When my parents first took over the business 10 years ago, I thought they were crazy. Running a motel was a 24-hour job and it was a notoriously rough neighborhood, but they were entrepreneurs who saw an opportunity and wanted to capitalize on it. I think my dad also saw it as a challenge, which he’ll deny enjoying but deep down he knows he likes.

The first two years were spent fixing it up. Everything from the asphalt to the roof needed mending and my parents set to work right away. They hired day laborers but also worked alongside them doing much of the heavy lifting. The third and fourth years were clean up. I remember coming home from college one summer and sitting outside with my parents as a cop rolled through on his regular patrol. He stopped to say hi to my parents and then turned to my older sister and me and said, “You should be really proud of your parents. Two years ago, we would not have driven through here.”

His words were anything but soothing. If even the cops are weary of entering what does that say about the neighborhood?

By year eight, my parents had settled in. They have learned to sleep with one eye open, neighborhood faces had become familiar, and when ABC News aired a live broadcast of a prostitution raid in 2012, our motel was one of the few left unscathed. How then, I wondered, did they do it?

If you ask them they will tell you it is luck. But I would say it is because of a mutual respect. When I work there on occasional weekends and during the summers, I notice my normal, friendly personality shift rather quickly into a hardened, unsympathetic business demeanor. Nine out of ten people who walk in the door have a sob story and maybe one of the nine isn’t lying about their situation. I can’t tell the difference so I treat everyone the same across the board. My parents, though, they still try to give everyone a chance and they feel guilty when they misjudge.

Every year, during the holidays, my parents set up benches in the parking lot and they cook a full meal with all the fixings for anyone in the neighborhood who’s hungry. To be completely honest, I thought this was a tactic to build goodwill among people who could easily wreak havoc on a motel LA-riot-style. But that wasn’t it at all. They are hyper aware of the fact that their income comes from the so-called “undesirable” residents of the area. “We can never think that we are better than them,” my dad says.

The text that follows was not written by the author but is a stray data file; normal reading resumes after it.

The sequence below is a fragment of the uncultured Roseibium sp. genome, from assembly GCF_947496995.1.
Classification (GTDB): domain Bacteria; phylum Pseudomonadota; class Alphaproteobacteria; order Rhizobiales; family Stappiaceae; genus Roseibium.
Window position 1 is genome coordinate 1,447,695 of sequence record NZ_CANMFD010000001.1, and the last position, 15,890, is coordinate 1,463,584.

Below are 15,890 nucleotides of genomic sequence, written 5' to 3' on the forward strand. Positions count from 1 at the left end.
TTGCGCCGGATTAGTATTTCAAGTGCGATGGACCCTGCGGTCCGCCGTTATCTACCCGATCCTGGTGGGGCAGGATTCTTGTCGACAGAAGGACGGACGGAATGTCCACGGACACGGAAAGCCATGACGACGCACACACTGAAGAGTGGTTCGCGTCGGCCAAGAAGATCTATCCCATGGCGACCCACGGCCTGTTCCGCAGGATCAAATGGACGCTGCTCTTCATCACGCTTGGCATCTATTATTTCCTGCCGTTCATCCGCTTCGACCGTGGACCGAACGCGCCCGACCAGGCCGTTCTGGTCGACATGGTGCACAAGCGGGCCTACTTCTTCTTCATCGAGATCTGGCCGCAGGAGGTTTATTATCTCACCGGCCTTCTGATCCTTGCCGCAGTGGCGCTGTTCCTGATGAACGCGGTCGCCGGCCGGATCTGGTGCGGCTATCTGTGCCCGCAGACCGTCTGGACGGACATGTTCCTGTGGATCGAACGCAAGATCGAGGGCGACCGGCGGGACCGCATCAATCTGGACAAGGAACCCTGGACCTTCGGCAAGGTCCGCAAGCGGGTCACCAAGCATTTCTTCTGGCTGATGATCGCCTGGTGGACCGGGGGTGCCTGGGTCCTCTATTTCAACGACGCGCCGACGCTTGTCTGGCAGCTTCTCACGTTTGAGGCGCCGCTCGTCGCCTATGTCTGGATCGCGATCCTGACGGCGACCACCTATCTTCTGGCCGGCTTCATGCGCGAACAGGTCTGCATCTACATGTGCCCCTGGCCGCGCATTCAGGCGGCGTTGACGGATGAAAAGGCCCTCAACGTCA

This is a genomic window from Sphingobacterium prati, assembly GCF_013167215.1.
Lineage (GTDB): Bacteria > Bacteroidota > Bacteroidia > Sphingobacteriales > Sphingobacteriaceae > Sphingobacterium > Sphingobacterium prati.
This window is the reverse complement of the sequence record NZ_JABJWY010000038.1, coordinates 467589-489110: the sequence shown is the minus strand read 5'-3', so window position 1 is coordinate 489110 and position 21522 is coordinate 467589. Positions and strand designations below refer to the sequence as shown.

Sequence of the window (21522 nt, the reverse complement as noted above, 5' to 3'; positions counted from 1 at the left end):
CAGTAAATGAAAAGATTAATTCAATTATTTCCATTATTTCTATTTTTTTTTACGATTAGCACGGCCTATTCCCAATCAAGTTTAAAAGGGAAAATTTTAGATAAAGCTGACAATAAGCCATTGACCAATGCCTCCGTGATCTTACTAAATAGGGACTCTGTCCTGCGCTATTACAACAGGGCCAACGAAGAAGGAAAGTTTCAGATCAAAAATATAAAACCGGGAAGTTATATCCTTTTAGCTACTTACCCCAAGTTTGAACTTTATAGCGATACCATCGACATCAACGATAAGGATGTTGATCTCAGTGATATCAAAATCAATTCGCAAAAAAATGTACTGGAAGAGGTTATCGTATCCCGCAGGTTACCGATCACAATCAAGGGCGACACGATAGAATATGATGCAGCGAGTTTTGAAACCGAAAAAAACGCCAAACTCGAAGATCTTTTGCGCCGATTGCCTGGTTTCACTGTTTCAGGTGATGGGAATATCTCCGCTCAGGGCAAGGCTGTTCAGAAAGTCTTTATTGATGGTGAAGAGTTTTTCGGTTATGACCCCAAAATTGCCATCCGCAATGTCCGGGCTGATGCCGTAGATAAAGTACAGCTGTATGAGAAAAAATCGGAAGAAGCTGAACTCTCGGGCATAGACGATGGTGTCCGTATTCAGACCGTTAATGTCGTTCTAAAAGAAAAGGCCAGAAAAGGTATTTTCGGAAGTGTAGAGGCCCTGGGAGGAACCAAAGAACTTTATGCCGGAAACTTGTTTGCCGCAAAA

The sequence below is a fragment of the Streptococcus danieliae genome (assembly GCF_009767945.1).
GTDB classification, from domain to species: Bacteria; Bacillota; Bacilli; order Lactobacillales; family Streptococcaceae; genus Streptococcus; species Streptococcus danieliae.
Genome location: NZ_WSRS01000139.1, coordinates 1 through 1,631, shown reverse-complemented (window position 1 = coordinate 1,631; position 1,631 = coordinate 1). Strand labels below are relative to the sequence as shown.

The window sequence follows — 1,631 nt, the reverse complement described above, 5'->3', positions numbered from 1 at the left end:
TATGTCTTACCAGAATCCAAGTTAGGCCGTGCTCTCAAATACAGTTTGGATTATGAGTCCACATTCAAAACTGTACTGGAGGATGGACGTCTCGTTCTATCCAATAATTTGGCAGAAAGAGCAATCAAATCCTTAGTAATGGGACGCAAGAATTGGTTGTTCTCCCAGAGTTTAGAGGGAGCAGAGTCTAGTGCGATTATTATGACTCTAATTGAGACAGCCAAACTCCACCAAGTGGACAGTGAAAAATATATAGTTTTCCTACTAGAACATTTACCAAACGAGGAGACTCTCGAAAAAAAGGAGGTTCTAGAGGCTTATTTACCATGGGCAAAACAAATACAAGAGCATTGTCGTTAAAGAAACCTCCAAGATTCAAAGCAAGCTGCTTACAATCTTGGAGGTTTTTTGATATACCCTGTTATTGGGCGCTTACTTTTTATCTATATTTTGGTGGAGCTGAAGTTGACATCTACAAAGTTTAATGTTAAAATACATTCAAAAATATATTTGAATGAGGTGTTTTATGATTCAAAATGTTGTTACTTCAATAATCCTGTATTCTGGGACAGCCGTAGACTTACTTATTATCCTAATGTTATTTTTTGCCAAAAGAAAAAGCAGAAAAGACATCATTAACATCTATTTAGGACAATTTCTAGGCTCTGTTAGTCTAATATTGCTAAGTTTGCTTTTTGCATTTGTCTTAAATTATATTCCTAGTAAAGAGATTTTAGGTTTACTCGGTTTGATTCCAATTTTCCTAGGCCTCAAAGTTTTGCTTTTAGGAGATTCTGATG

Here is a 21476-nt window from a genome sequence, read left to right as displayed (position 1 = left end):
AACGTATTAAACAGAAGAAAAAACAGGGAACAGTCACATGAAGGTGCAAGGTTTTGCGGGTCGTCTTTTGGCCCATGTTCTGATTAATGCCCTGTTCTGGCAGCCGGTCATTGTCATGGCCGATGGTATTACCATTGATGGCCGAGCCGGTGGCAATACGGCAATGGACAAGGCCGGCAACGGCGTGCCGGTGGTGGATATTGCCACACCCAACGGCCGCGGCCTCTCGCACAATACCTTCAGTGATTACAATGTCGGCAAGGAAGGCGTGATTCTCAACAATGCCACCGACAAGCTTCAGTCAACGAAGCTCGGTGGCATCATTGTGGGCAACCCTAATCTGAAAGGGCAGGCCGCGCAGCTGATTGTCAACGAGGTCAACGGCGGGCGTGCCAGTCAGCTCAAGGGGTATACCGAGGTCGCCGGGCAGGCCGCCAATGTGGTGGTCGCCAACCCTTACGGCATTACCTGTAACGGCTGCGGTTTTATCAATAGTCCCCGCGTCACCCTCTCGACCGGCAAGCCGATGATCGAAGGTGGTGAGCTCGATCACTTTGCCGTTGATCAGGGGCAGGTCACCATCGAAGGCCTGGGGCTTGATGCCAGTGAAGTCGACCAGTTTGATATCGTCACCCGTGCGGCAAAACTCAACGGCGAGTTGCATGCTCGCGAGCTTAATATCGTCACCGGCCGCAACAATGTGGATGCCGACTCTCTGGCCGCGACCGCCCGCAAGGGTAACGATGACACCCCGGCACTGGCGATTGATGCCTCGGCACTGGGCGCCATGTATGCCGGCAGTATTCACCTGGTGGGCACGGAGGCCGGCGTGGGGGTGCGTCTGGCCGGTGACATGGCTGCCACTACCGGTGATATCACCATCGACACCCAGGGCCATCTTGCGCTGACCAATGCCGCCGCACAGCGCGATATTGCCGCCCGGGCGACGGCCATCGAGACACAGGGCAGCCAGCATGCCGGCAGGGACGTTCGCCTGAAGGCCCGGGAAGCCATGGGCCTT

My dad’s English isn’t that great, but I believe what he means is: work hard, build something, and humble yourself as it grows, because you are only as important as those that you profit off of. I can only imagine how much better we would function as a society if our relationships with those above or below us on the social spectrum were founded on the grounds of mutual respect.

Playing Like Picasso

One of Picasso's first cubist Paintings - Les Demoiselles

One of Picasso’s first cubist Paintings – Les Demoiselles

Guest post by: Ryan Andrew

For the longest time, I used to startle awake in the middle of the night. I’d look around and not know where I was… I wouldn’t recognize the shapes of my apartment walls or furniture in the dark, and it would take me a moment to get my bearings. As I’d lay there looking up at the ceiling, suddenly my problems would flood around me like my bed had been floating in the ocean and was just now submerging and dipping under the surface. Things always seemed worse at night: if I was having problems at work, financially, or with a relationship, it was always magnified ten times at these late hours. 

When I was a kid, one of my favorite books was In the Night Kitchen. If I remember correctly, it was about a boy who floats out of his bed in the middle of the night, drifts out the window, and high over the city. He eventually drifts into a bakery and falls into a womb-like vat of dough, somehow losing all of his clothes in the process. I’m not sure why it suddenly popped into my mind while lying there in the dark at the age of 32, but I found myself thinking about it.

I imagined myself floating out the window and rising up, high over the city. The streets would be empty around my building, and as I climbed higher and higher, the street lamps would turn into a grid of pinpoints. The moon was full, and its blue light illuminated much of the city, but beyond that… darkness. I could see east and north from Los Angeles, and it was nothing but desert, empty, barren and dark.

This was the best my imagination could muster? This was me “playing” as an adult? When I was a child, I loved the idea of floating around like the boy in In the Night Kitchen, drifting into a bakery, meeting three jovial bakers… It seemed like an adventure. Now I shot up into the sky like a rocket, looked out over hundreds of miles… and saw nothing.